Friday, October 15, 2010

Five Lessons from Germany About Winning on Exports

(Wall Street Journal Blogs – Ed Gershwin)

Sprechen Sie Trade?

When it comes to exports, the United States could learn something from Germany.

In the second quarter, Germany’s economy grew at a blistering annual rate of 9%, almost all of which was due to robust exports. In August, German manufacturing orders expanded by a healthy 3.4%, driven by strong foreign demand for products like Audis in China. America’s economy is four times larger than Germany’s, but Germans export more manufactured goods than us, and those exports account for over a third of Germany’s GDP.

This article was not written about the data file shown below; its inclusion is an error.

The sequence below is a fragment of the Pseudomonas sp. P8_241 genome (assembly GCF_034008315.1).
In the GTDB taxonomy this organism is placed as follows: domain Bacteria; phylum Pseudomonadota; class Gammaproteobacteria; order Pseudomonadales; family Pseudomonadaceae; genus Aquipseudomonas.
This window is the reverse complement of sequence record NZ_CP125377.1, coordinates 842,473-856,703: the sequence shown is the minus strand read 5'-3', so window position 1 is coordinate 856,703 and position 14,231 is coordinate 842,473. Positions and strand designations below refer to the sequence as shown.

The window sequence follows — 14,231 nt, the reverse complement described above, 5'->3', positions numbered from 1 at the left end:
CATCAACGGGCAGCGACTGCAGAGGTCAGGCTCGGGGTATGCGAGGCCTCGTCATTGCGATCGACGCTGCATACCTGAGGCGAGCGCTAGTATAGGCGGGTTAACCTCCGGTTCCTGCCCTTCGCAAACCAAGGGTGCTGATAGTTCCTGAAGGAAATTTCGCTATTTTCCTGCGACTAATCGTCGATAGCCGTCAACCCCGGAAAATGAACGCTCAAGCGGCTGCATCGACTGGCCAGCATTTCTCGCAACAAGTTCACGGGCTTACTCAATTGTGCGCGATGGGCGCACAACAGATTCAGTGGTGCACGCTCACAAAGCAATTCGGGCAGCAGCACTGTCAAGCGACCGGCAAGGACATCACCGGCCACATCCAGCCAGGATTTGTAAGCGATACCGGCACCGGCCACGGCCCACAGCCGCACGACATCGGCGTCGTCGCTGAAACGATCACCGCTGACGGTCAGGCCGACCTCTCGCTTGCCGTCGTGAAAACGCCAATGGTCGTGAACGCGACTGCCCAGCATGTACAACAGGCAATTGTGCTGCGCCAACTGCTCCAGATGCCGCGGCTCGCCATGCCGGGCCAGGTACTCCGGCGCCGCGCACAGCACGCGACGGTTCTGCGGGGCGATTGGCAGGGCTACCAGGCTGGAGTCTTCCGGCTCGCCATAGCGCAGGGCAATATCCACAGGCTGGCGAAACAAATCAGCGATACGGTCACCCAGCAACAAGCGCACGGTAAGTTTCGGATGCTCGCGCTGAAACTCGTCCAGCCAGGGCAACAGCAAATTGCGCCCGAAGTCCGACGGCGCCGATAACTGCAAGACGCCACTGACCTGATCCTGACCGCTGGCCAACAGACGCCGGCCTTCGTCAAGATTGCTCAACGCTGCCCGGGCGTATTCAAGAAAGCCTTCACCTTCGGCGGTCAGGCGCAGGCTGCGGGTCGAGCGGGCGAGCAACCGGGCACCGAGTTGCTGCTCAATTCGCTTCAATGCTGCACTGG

Germany exports aggressively because it must. Unlike the United States, where private consumption fueled 70% of our economy in pre-crisis years, Germany’s famously frugal consumers contribute only 57%. Germans can only prosper if exports fill the gap.

But after being battered by recession, America’s consumers are now almost Germanic – saving more and spending less. Economists estimate that, over the next several years, the private sector share of U.S. GDP will remain about three percentage points below 2003-07 levels.

President Obama is wisely seeking to close this gap – and to create good American jobs – by doubling U.S. exports, but there are no magic formulas for doing this. So, as it pursues this vital goal, America might ask: “What would Dieter do?” Read more here.